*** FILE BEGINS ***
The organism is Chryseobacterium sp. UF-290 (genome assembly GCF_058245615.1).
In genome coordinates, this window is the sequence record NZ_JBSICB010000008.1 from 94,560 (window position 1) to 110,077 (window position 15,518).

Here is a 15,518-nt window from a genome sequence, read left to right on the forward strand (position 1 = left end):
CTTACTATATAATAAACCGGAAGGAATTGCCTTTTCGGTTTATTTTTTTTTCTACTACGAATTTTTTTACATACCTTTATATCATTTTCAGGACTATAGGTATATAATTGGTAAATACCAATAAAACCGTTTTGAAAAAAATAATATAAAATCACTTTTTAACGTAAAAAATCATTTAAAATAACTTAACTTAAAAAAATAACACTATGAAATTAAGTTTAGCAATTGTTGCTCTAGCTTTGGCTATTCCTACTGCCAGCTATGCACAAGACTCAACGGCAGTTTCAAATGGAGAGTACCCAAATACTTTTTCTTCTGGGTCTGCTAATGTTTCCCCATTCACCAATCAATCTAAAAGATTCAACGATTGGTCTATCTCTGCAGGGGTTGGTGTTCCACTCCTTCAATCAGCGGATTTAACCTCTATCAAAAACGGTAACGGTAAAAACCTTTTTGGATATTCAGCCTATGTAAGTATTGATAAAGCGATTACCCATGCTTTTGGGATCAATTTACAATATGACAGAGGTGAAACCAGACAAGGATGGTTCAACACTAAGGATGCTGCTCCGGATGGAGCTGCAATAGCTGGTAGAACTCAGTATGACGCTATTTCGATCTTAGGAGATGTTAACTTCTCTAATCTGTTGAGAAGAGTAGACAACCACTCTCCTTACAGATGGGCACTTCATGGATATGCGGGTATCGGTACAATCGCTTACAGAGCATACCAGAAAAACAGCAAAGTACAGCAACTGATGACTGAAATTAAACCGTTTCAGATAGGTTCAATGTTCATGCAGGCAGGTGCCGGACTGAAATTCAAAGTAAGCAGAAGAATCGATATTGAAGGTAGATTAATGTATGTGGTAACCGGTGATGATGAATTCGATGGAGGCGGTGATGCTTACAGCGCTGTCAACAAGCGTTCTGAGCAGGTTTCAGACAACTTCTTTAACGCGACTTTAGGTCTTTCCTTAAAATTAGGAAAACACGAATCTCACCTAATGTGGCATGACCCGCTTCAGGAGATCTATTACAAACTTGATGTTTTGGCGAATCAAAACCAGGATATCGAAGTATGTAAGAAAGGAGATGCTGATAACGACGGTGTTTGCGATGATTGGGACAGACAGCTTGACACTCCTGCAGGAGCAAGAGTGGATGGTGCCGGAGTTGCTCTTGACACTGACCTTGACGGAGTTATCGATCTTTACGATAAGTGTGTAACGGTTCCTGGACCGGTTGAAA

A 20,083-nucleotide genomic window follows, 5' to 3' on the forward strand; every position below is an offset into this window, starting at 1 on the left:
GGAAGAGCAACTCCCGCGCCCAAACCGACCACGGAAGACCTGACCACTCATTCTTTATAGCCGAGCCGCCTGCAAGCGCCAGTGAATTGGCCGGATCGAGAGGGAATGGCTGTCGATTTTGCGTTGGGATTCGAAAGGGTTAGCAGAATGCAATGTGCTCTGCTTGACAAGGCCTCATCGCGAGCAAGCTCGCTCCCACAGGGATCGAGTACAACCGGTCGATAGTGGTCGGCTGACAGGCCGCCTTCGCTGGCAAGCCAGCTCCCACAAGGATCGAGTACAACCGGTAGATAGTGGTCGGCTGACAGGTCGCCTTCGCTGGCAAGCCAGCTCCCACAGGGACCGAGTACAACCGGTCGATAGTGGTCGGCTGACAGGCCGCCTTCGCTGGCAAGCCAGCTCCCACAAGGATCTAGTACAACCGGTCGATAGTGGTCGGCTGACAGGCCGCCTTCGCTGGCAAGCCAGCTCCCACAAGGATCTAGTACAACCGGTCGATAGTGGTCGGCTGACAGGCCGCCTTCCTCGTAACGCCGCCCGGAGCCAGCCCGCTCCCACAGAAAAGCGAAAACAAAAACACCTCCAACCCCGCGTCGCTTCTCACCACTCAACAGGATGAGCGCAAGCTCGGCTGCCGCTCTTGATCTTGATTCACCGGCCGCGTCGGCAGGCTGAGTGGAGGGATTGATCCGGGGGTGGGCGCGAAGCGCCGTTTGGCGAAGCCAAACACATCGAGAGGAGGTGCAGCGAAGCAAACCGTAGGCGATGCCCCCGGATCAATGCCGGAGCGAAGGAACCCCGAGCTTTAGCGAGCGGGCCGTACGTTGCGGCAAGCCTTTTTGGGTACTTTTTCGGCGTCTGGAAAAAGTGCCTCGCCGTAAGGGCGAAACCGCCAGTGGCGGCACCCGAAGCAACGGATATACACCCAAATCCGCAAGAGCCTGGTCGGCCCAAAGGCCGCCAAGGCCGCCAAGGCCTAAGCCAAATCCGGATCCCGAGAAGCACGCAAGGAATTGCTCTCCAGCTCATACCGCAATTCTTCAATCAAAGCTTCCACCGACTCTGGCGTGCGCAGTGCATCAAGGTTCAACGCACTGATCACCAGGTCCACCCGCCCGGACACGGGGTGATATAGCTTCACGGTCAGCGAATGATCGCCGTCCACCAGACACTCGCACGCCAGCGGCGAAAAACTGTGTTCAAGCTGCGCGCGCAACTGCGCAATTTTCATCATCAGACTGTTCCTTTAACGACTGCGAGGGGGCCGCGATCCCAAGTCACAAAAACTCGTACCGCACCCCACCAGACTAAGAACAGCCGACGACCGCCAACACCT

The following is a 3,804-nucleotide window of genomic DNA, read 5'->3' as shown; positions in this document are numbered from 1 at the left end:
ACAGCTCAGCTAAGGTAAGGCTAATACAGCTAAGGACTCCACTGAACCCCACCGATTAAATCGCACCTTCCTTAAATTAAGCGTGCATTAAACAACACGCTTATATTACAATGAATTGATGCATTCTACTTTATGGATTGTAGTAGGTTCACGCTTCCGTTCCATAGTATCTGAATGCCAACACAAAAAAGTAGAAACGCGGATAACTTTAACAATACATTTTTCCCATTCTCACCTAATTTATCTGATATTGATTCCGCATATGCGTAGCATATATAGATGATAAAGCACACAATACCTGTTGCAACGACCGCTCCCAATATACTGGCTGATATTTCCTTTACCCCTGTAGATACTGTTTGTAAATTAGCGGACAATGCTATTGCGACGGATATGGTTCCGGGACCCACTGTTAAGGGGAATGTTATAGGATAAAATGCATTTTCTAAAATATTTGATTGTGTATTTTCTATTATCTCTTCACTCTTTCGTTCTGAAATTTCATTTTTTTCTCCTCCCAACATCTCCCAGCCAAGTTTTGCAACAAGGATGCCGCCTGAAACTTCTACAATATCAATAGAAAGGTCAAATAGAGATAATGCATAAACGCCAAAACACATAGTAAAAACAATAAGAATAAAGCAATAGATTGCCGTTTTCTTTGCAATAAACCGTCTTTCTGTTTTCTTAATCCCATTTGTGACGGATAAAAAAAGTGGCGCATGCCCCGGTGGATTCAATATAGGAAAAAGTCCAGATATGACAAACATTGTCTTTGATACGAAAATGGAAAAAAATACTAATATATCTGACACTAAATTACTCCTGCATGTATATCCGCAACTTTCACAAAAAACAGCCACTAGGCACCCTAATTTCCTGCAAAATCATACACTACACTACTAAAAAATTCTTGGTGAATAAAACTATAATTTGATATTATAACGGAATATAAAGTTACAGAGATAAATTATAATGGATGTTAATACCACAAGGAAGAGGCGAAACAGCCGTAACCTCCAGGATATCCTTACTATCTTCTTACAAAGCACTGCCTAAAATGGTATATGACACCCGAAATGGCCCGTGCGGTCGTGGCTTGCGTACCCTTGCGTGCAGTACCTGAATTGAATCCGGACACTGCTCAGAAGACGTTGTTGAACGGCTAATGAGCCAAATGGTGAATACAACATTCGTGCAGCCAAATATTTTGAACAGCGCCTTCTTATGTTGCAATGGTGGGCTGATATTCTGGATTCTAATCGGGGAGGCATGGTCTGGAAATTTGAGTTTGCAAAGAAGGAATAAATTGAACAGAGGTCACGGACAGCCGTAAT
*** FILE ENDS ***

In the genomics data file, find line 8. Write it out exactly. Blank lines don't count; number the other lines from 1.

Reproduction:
ACAGCTCAGCTAAGGTAAGGCTAATACAGCTAAGGACTCCACTGAACCCCACCGATTAAATCGCACCTTCCTTAAATTAAGCGTGCATTAAACAACACGCTTATATTACAATGAATTGATGCATTCTACTTTATGGATTGTAGTAGGTTCACGCTTCCGTTCCATAGTATCTGAATGCCAACACAAAAAAGTAGAAACGCGGATAACTTTAACAATACATTTTTCCCATTCTCACCTAATTTATCTGATATTGATTCCGCATATGCGTAGCATATATAGATGATAAAGCACACAATACCTGTTGCAACGACCGCTCCCAATATACTGGCTGATATTTCCTTTACCCCTGTAGATACTGTTTGTAAATTAGCGGACAATGCTATTGCGACGGATATGGTTCCGGGACCCACTGTTAAGGGGAATGTTATAGGATAAAATGCATTTTCTAAAATATTTGATTGTGTATTTTCTATTATCTCTTCACTCTTTCGTTCTGAAATTTCATTTTTTTCTCCTCCCAACATCTCCCAGCCAAGTTTTGCAACAAGGATGCCGCCTGAAACTTCTACAATATCAATAGAAAGGTCAAATAGAGATAATGCATAAACGCCAAAACACATAGTAAAAACAATAAGAATAAAGCAATAGATTGCCGTTTTCTTTGCAATAAACCGTCTTTCTGTTTTCTTAATCCCATTTGTGACGGATAAAAAAAGTGGCGCATGCCCCGGTGGATTCAATATAGGAAAAAGTCCAGATATGACAAACATTGTCTTTGATACGAAAATGGAAAAAAATACTAATATATCTGACACTAAATTACTCCTGCATGTATATCCGCAACTTTCACAAAAAACAGCCACTAGGCACCCTAATTTCCTGCAAAATCATACACTACACTACTAAAAAATTCTTGGTGAATAAAACTATAATTTGATATTATAACGGAATATAAAGTTACAGAGATAAATTATAATGGATGTTAATACCACAAGGAAGAGGCGAAACAGCCGTAACCTCCAGGATATCCTTACTATCTTCTTACAAAGCACTGCCTAAAATGGTATATGACACCCGAAATGGCCCGTGCGGTCGTGGCTTGCGTACCCTTGCGTGCAGTACCTGAATTGAATCCGGACACTGCTCAGAAGACGTTGTTGAACGGCTAATGAGCCAAATGGTGAATACAACATTCGTGCAGCCAAATATTTTGAACAGCGCCTTCTTATGTTGCAATGGTGGGCTGATATTCTGGATTCTAATCGGGGAGGCATGGTCTGGAAATTTGAGTTTGCAAAGAAGGAATAAATTGAACAGAGGTCACGGACAGCCGTAAT